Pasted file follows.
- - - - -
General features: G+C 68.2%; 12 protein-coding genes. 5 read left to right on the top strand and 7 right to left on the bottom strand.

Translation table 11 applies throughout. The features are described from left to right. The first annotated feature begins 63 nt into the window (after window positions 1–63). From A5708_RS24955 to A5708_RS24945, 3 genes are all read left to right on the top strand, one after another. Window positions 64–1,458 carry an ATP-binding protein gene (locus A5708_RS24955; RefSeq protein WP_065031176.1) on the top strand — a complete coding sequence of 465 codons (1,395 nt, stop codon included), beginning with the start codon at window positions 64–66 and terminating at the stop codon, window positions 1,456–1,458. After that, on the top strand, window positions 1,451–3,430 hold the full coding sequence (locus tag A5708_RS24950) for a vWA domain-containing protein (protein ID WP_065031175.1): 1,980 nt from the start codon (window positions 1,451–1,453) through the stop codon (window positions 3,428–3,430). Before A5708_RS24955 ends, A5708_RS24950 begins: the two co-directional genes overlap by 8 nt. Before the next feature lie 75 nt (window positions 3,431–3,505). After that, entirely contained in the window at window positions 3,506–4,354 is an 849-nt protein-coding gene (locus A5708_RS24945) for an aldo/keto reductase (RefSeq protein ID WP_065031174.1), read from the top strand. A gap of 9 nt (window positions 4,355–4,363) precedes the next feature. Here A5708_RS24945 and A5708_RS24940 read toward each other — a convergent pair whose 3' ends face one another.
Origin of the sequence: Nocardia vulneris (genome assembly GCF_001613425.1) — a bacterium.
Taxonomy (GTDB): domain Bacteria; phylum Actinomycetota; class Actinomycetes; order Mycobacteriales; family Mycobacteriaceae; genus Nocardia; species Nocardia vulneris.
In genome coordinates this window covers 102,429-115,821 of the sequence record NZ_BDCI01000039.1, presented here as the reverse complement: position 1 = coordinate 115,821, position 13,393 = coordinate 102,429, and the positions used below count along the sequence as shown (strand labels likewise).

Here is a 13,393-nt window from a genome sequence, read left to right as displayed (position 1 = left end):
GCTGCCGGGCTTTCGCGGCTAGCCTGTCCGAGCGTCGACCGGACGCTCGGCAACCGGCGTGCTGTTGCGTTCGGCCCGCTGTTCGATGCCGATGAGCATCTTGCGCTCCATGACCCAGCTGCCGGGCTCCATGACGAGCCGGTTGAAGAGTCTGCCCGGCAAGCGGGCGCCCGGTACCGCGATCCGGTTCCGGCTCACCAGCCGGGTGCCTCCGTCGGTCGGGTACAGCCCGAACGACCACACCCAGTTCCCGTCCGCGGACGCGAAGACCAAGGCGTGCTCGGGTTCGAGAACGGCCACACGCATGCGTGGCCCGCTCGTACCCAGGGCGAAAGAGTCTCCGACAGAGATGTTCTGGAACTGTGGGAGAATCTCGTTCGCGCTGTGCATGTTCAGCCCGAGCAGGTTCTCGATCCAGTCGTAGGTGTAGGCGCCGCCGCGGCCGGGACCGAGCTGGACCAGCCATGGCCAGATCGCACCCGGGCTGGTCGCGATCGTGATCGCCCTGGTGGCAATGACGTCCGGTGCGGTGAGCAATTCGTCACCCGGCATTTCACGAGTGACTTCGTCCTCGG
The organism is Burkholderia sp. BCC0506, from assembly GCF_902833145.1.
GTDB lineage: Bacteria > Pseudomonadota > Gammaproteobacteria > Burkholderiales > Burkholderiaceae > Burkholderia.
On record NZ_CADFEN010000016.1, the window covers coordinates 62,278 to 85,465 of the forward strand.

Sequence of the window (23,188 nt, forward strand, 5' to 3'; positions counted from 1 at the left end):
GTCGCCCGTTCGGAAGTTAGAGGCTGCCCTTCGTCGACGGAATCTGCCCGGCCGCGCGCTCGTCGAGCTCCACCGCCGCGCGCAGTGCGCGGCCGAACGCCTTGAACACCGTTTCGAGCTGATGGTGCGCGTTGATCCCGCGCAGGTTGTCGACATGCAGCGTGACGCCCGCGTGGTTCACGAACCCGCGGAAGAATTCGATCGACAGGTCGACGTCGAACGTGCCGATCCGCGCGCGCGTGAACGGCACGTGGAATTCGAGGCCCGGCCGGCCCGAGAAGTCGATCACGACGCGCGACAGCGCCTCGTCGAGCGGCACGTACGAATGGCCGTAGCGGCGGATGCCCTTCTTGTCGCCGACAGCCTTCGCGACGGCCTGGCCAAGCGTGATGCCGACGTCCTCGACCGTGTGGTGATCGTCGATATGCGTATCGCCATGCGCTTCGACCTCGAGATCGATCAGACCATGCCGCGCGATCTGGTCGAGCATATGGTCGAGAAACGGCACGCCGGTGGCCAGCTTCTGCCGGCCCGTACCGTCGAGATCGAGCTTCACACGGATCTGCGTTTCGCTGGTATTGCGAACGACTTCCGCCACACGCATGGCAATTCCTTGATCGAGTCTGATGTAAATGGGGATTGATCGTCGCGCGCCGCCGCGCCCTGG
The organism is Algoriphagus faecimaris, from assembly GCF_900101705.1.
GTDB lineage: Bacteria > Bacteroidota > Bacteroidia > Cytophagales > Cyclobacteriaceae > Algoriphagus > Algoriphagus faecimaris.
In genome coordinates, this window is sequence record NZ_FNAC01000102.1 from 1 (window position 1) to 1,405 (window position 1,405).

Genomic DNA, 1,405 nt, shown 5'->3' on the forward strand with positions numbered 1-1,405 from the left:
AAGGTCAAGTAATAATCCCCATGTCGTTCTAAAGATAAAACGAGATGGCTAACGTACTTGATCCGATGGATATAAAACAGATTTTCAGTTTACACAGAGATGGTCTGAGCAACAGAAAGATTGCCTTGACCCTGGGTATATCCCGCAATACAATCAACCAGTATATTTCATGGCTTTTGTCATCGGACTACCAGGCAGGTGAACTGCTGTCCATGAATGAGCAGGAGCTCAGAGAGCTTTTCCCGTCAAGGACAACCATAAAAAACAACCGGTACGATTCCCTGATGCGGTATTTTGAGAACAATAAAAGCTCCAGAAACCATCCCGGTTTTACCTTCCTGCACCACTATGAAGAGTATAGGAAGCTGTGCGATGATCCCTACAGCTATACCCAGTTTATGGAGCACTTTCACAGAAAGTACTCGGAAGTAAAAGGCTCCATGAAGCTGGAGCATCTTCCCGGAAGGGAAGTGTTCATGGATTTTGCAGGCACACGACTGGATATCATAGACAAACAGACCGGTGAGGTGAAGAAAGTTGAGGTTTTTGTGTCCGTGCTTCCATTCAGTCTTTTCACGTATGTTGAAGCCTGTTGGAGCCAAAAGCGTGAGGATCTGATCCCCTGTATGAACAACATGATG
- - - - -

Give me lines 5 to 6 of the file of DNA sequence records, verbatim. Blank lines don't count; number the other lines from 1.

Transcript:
In genome coordinates this window covers 102,429-115,821 of the sequence record NZ_BDCI01000039.1, presented here as the reverse complement: position 1 = coordinate 115,821, position 13,393 = coordinate 102,429, and the positions used below count along the sequence as shown (strand labels likewise).

Here is a 13,393-nt window from a genome sequence, read left to right as displayed (position 1 = left end):